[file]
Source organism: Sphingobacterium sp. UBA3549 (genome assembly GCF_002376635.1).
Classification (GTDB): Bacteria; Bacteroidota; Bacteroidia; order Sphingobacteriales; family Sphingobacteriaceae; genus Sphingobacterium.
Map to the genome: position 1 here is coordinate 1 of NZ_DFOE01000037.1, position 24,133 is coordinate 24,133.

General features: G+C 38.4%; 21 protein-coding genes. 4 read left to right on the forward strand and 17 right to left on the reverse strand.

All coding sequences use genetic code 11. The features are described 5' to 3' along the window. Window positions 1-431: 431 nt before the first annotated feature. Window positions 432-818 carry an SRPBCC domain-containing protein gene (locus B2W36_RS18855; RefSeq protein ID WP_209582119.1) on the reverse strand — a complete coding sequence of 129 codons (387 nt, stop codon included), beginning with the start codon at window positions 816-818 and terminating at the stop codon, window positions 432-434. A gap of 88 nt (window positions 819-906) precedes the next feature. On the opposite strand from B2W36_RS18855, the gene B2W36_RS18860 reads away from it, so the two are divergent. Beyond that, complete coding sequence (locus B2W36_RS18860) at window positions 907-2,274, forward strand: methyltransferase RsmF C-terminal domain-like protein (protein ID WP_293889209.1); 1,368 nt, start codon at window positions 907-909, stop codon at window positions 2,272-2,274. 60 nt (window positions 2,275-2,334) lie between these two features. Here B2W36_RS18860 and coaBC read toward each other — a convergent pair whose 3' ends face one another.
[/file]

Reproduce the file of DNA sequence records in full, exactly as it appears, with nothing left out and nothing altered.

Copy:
Source organism: Sphingobacterium sp. UBA3549 (genome assembly GCF_002376635.1).
Classification (GTDB): Bacteria; Bacteroidota; Bacteroidia; order Sphingobacteriales; family Sphingobacteriaceae; genus Sphingobacterium.
Map to the genome: position 1 here is coordinate 1 of NZ_DFOE01000037.1, position 24,133 is coordinate 24,133.

General features: G+C 38.4%; 21 protein-coding genes. 4 read left to right on the forward strand and 17 right to left on the reverse strand.

All coding sequences use genetic code 11. The features are described 5' to 3' along the window. Window positions 1-431: 431 nt before the first annotated feature. Window positions 432-818 carry an SRPBCC domain-containing protein gene (locus B2W36_RS18855; RefSeq protein ID WP_209582119.1) on the reverse strand — a complete coding sequence of 129 codons (387 nt, stop codon included), beginning with the start codon at window positions 816-818 and terminating at the stop codon, window positions 432-434. A gap of 88 nt (window positions 819-906) precedes the next feature. On the opposite strand from B2W36_RS18855, the gene B2W36_RS18860 reads away from it, so the two are divergent. Beyond that, complete coding sequence (locus B2W36_RS18860) at window positions 907-2,274, forward strand: methyltransferase RsmF C-terminal domain-like protein (protein ID WP_293889209.1); 1,368 nt, start codon at window positions 907-909, stop codon at window positions 2,272-2,274. 60 nt (window positions 2,275-2,334) lie between these two features. Here B2W36_RS18860 and coaBC read toward each other — a convergent pair whose 3' ends face one another.